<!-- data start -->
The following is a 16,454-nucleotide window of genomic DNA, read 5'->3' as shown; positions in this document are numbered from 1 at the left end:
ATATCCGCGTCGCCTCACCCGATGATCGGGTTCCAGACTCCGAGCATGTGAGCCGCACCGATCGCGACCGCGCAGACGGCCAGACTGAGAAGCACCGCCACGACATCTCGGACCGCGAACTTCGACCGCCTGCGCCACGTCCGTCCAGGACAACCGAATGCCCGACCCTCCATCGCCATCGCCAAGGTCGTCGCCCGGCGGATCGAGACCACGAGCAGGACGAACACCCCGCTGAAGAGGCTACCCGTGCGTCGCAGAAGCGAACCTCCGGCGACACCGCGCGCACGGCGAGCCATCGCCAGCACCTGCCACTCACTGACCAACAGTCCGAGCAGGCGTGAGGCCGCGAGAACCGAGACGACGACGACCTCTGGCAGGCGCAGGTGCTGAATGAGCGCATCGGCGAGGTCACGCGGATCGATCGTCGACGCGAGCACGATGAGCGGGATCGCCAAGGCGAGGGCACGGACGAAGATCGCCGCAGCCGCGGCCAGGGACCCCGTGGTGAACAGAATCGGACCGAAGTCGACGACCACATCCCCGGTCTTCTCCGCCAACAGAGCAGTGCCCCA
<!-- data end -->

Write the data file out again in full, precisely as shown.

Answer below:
The following is a 16,454-nucleotide window of genomic DNA, read 5'->3' as shown; positions in this document are numbered from 1 at the left end:
ATATCCGCGTCGCCTCACCCGATGATCGGGTTCCAGACTCCGAGCATGTGAGCCGCACCGATCGCGACCGCGCAGACGGCCAGACTGAGAAGCACCGCCACGACATCTCGGACCGCGAACTTCGACCGCCTGCGCCACGTCCGTCCAGGACAACCGAATGCCCGACCCTCCATCGCCATCGCCAAGGTCGTCGCCCGGCGGATCGAGACCACGAGCAGGACGAACACCCCGCTGAAGAGGCTACCCGTGCGTCGCAGAAGCGAACCTCCGGCGACACCGCGCGCACGGCGAGCCATCGCCAGCACCTGCCACTCACTGACCAACAGTCCGAGCAGGCGTGAGGCCGCGAGAACCGAGACGACGACGACCTCTGGCAGGCGCAGGTGCTGAATGAGCGCATCGGCGAGGTCACGCGGATCGATCGTCGACGCGAGCACGATGAGCGGGATCGCCAAGGCGAGGGCACGGACGAAGATCGCCGCAGCCGCGGCCAGGGACCCCGTGGTGAACAGAATCGGACCGAAGTCGACGACCACATCCCCGGTCTTCTCCGCCAACAGAGCAGTGCCCCA